Patrick Harvie, Green MSP for Glasgow and Co-convener of the Scottish Greens, says today's speech by Labour's shadow Scottish secretary Margaret Curran proves that Westminster has failed to tackle inequality.

Mr Harvie says independence is a chance for Scotland to show a different way is possible.

Margaret Curran said today that the best way to tackle inequality isn’t with independence and she claimed that discussion about inequality in Scotland has been "shut down".

Patrick Harvie MSP said:

"Margaret Curran manages to claim that the debate on inequality is being 'shut down', yet nothing could be further from the truth. It's less than two weeks after her own Labour colleagues at Holyrood supported a Green-led debate on the very issue of inequality.

"From the Green Yes ideas on jobs and wages to the papers being published by the Jimmy Reid Foundation and others, there is no shortage of passion and creativity in the debate about how to tackle inequality. All we need is the power to act, and that's what a Yes vote will give us.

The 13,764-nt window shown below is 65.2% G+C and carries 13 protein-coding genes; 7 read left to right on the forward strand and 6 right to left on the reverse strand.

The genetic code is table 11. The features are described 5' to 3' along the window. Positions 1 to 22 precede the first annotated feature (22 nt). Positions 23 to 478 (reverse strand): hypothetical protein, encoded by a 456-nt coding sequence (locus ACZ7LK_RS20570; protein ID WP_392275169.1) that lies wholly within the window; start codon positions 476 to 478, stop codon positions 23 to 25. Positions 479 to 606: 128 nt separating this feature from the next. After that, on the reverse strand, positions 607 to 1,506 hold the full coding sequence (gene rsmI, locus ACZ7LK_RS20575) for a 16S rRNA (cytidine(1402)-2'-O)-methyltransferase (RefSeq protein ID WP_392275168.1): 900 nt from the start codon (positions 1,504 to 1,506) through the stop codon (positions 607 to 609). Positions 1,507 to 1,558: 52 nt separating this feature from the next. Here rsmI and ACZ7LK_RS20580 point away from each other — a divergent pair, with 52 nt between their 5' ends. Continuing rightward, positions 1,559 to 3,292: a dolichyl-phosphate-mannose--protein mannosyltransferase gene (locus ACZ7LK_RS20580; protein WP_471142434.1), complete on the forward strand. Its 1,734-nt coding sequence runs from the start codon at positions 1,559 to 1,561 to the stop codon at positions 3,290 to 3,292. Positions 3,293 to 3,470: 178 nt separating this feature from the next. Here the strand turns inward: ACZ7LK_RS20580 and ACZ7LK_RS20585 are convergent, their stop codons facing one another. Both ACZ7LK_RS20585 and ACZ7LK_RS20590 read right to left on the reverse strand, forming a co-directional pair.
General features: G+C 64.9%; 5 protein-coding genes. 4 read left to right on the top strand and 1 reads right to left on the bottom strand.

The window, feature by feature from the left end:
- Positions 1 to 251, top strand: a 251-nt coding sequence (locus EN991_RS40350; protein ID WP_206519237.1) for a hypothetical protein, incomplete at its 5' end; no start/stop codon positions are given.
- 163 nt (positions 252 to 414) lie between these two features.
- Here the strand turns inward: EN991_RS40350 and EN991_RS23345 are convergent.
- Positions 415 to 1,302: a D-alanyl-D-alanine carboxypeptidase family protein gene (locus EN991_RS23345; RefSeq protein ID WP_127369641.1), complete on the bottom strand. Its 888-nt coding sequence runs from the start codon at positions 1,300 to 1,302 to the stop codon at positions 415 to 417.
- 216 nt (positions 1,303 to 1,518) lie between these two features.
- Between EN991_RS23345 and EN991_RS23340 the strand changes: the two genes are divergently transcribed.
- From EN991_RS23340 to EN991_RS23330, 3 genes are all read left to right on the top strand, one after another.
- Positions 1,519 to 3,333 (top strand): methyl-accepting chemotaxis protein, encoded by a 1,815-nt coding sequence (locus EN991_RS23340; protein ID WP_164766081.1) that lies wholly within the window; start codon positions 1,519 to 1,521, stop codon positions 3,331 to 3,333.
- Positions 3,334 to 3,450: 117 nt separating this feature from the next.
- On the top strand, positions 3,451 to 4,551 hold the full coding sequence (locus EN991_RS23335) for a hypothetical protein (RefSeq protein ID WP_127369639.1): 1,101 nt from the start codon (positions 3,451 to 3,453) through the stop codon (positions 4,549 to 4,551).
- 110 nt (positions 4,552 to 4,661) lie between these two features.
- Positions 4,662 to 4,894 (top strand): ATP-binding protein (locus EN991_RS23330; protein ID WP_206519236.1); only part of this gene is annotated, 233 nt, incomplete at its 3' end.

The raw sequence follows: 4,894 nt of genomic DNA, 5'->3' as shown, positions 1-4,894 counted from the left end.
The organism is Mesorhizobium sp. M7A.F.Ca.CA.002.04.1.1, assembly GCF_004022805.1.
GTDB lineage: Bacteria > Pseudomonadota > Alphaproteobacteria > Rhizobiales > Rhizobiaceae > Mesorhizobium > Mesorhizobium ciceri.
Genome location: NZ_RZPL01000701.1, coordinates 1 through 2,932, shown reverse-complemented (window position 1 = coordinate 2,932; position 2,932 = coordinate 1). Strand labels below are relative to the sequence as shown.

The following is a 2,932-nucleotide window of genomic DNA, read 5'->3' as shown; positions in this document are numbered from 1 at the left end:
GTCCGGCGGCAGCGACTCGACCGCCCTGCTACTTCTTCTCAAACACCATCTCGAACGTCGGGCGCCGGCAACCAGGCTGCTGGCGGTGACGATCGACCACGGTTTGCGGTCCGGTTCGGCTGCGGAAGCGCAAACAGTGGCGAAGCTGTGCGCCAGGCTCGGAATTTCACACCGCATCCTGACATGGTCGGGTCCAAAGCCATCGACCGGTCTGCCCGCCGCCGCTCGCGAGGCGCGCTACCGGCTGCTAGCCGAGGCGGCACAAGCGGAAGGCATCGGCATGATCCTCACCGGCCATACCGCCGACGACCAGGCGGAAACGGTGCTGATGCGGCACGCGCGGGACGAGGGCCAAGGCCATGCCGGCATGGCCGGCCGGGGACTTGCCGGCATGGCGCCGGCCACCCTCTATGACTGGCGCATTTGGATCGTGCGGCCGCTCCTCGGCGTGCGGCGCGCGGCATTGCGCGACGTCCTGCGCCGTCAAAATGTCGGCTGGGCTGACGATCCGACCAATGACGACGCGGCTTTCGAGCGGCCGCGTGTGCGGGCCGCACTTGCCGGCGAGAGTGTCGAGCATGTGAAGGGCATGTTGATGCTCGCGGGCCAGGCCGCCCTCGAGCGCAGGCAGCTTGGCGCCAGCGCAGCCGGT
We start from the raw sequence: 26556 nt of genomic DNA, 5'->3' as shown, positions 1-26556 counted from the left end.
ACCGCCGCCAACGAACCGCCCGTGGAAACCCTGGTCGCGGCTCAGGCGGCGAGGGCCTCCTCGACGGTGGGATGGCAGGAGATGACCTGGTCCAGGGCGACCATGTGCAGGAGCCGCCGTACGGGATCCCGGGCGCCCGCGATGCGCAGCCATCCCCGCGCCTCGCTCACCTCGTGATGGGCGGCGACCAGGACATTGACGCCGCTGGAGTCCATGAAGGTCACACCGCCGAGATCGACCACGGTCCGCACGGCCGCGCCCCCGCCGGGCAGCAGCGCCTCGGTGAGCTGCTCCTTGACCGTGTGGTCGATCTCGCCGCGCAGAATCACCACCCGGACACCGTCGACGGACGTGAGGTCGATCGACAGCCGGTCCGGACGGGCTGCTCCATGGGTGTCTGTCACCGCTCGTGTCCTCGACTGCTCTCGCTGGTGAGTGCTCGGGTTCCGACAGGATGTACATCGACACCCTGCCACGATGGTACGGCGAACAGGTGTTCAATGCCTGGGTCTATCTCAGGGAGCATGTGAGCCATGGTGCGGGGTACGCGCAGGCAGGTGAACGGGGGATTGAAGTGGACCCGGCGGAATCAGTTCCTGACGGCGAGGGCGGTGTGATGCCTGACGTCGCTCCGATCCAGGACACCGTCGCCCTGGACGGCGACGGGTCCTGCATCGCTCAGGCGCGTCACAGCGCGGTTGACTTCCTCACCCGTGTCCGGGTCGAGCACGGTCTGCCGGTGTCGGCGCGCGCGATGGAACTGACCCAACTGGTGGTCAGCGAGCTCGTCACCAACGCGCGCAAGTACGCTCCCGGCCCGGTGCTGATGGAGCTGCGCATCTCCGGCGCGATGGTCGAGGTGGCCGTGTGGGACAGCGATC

Mr Harvie added:

"There is great wealth within the UK, but to suggest it's being redistributed is nonsense when we have children in poverty and families relying on food banks. Indeed during Labour's years in power the wealthiest managed to grab an ever bigger share of national wealth. Even now, Labour's shadow business secretary seems to think the party should be focused on helping a tiny minority to become millionaires.

"Margaret Curran reveals one of the most compelling reasons for left-leaning voters to say Yes to independence with her admission that inequality has been debated for generations. This proves Westminster has failed. Independence is a chance for Scotland to show a different way is possible."


Wealth and Income Inequality debate, 7 May

Jackie Baillie (Dumbarton) (Lab): "I welcome the opportunity to debate wealth and income inequality and I thank Patrick Harvie for bringing the subject to the chamber."

Chuka Umunna says the party [Labour] should be trying to help Britons "make their first million" (Telegraph)